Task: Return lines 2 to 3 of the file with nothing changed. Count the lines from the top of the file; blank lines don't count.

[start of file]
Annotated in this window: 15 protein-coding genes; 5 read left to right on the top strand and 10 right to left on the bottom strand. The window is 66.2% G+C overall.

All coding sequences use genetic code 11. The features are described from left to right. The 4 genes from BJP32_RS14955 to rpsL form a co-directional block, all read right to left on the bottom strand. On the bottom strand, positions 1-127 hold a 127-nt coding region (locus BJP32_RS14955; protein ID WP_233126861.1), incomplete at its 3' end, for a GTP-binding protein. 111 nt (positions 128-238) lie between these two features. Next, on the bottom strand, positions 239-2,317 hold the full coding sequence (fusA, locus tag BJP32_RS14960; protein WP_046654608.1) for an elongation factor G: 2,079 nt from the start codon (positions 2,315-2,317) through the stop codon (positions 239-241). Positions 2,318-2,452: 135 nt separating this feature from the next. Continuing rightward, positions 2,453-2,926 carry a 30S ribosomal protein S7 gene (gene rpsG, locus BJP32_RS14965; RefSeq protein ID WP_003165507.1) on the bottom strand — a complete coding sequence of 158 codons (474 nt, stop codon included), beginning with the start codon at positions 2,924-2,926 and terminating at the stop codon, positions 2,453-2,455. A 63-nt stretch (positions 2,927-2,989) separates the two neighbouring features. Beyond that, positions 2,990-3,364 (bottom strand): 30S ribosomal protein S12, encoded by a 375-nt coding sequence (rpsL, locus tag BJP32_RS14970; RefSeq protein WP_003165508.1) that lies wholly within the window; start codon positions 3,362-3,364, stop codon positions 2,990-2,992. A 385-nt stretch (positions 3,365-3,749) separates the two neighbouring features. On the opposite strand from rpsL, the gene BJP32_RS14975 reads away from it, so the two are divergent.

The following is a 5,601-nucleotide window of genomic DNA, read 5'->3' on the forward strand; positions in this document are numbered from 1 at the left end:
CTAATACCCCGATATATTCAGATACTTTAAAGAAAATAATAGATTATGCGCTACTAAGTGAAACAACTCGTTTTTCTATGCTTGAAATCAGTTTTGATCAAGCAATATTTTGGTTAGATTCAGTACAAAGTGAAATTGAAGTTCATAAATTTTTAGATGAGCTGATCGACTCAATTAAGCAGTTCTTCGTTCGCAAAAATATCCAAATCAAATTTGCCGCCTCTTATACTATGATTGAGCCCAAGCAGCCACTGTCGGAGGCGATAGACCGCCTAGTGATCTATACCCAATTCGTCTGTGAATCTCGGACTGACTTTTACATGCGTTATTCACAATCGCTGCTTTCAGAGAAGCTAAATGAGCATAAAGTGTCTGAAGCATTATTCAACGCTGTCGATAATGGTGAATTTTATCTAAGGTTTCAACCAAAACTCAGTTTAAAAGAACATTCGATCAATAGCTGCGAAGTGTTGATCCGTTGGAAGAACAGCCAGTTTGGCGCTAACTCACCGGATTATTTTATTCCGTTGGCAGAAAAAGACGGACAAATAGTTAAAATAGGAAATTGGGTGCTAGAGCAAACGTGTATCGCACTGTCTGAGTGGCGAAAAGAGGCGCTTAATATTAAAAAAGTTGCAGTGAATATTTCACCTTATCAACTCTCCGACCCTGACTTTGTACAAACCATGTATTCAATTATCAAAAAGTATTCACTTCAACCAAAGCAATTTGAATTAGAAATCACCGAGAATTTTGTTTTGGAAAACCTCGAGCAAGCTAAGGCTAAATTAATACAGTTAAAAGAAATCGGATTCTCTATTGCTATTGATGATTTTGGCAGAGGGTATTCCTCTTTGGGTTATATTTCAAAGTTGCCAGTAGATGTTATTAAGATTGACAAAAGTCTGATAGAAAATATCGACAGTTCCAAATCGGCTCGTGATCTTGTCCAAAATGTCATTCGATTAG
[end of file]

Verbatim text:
All coding sequences use genetic code 11. The features are described from left to right. The 4 genes from BJP32_RS14955 to rpsL form a co-directional block, all read right to left on the bottom strand. On the bottom strand, positions 1-127 hold a 127-nt coding region (locus BJP32_RS14955; protein ID WP_233126861.1), incomplete at its 3' end, for a GTP-binding protein. 111 nt (positions 128-238) lie between these two features. Next, on the bottom strand, positions 239-2,317 hold the full coding sequence (fusA, locus tag BJP32_RS14960; protein WP_046654608.1) for an elongation factor G: 2,079 nt from the start codon (positions 2,315-2,317) through the stop codon (positions 239-241). Positions 2,318-2,452: 135 nt separating this feature from the next. Continuing rightward, positions 2,453-2,926 carry a 30S ribosomal protein S7 gene (gene rpsG, locus BJP32_RS14965; RefSeq protein ID WP_003165507.1) on the bottom strand — a complete coding sequence of 158 codons (474 nt, stop codon included), beginning with the start codon at positions 2,924-2,926 and terminating at the stop codon, positions 2,453-2,455. A 63-nt stretch (positions 2,927-2,989) separates the two neighbouring features. Beyond that, positions 2,990-3,364 (bottom strand): 30S ribosomal protein S12, encoded by a 375-nt coding sequence (rpsL, locus tag BJP32_RS14970; RefSeq protein WP_003165508.1) that lies wholly within the window; start codon positions 3,362-3,364, stop codon positions 2,990-2,992. A 385-nt stretch (positions 3,365-3,749) separates the two neighbouring features. On the opposite strand from rpsL, the gene BJP32_RS14975 reads away from it, so the two are divergent.

The following is a 5,601-nucleotide window of genomic DNA, read 5'->3' on the forward strand; positions in this document are numbered from 1 at the left end: